U.S. Court of Appeals, Second Circuit
Factual Insufficiency — Legal Insufficiency
United States v. Desnoyers
Appealed from the Northern District of New York
Background: A jury convicted appellee Mark Desnoyers on multiple counts, including one count of conspiracy to violate the Clean Air Act and to commit mail fraud in violation of 18 U.S.C. §371. After trial, the U.S. District Court for the Northern District of New York entered a judgment of acquittal on the conspiracy count citing both factual and legal insufficiency as grounds for its decision. The government appeals the acquittal ruling.
Desnoyers was licensed in New York to conduct air monitoring at asbestos abatement projects and to document the results of asbestos removal work. Based on evidence that Desnoyers conducted his work fraudulently and sometimes not at all, the government charged Desnoyers with mail fraud and other offenses.
The district court concluded that the government failed to show that 69 Clinton Street was subject to the CAA’s asbestos regulations because no witness testified directly about the quantity of asbestos at 69 Clinton St. The court reasoned that the testimony at trial was insufficient to show that 69 Clinton St. contained at least 260 linear feet of asbestos on pipes or 160 square feet of asbestos because “the witnesses’ opinions as to what constitutes a ‘large’ project could obviously still fall short of the rule’s footage requirements.”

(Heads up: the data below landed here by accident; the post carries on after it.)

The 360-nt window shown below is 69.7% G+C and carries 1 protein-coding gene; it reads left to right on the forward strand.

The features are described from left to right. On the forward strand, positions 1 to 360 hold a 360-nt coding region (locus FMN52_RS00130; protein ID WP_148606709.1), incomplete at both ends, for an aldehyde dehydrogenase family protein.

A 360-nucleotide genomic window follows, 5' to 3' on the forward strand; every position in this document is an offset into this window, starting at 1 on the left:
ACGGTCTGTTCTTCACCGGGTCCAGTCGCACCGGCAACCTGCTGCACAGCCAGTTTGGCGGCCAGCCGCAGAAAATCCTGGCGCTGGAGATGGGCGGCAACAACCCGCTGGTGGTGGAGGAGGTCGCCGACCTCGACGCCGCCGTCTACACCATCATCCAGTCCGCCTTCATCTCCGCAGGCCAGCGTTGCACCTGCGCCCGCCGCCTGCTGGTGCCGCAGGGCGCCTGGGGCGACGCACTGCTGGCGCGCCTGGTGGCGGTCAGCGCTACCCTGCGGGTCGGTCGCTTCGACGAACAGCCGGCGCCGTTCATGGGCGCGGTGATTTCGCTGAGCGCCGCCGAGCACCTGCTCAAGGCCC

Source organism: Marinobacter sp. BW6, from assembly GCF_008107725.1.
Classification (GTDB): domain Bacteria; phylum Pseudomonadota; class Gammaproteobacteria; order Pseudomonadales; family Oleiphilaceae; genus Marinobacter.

Based on the foregoing, the district court concluded that the jury’s verdict on the conspiracy count could not stand because the CAA object suffered from a factual defect. Although a factual defect in one object of a multi-object conspiracy does not ordinarily require a court to overturn a guilty verdict, the court entered a judgment of acquittal on the conspiracy count. In so holding, the district court found that the ordinary rule for multi-object conspiracies did not apply because “an overwhelming amount of evidence relevant only to the unproved part of the conspiracy may have prejudiced the jury.”
Ruling: The court vacates the judgment of acquittal on the conspiracy count, and remands the case to the district court with instructions to reinstate the jury verdict, enter a judgment of conviction on the conspiracy count, and resentence Desnoyers accordingly. The fact that the government may not have established that the properties at issue in the conspiracy count were subject to the CAA asbestos regulations was a factual deficiency in the government’s case, not a legal one. As a result, the district court erred when it characterized the government’s CAA theory as “legally impossible.”
Lisa E. Jones of the Department of Justice for the appellant; John B. Casey for the appellee